MUSEO ARGENTINO DE CIENCIAS NATURALES "BERNARDINO RIVADAVIA"
Unidad Ejecutora - UE
Sexual harassment in the South American sea lion Otaria flavescens.
CAPPOZZO, H.L; TÚNEZ, J. I.; CASSINI, M. H.
Lugar: Heidelberg, Germany; Año: 2007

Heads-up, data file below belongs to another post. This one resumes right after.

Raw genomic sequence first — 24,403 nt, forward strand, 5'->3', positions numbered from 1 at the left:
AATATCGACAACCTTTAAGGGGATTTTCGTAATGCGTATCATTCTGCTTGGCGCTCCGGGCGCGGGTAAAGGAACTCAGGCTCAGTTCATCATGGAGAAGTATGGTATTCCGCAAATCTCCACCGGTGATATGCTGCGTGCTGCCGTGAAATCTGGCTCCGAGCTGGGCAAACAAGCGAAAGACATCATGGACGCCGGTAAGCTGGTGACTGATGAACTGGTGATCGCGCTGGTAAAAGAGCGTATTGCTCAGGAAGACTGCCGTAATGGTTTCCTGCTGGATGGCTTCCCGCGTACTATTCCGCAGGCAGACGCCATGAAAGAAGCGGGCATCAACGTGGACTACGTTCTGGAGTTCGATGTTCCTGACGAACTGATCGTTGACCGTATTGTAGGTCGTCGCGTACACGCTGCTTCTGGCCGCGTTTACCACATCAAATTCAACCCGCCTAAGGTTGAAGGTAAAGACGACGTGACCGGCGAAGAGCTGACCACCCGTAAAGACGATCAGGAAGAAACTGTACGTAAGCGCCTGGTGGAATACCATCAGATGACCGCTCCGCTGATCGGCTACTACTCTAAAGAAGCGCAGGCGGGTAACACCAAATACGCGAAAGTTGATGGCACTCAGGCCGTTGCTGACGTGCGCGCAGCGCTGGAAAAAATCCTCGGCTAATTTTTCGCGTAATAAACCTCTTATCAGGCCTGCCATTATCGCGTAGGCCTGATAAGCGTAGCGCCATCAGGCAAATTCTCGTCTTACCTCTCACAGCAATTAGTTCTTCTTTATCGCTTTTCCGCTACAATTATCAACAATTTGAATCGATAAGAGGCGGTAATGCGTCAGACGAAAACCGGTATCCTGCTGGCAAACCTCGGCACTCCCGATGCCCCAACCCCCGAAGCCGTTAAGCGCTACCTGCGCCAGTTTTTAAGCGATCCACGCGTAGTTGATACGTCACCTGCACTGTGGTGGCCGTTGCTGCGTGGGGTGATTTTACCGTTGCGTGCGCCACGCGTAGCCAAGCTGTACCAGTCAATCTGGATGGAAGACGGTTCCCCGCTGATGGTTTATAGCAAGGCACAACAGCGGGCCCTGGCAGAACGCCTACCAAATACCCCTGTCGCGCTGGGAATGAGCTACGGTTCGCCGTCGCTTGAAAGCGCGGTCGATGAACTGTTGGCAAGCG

Most colonial pinnipeds form extreme clusters of breeding females that cannot be entirely explained by the distribution of sites for reproduction. Avoidance of male harassment has been postulated as an important determinant of reproductive aggregation in this group of mammals. Female gregariousness can reduce harassment by resident males by two mechanisms; directly by the dilution effect or indirectly because resident males that defend large female groups are less harassing. In order to investigate the relationship between male harassment and female gregariousness in relation to the size of breeding groups, we analysed the behaviour of dominant males and their females in a breeding colony of Otaria flavescens. Females in large breeding groups received less harass by resident males due to dilution effects and because males that defended large group interacted less frequently with females than males with small groups.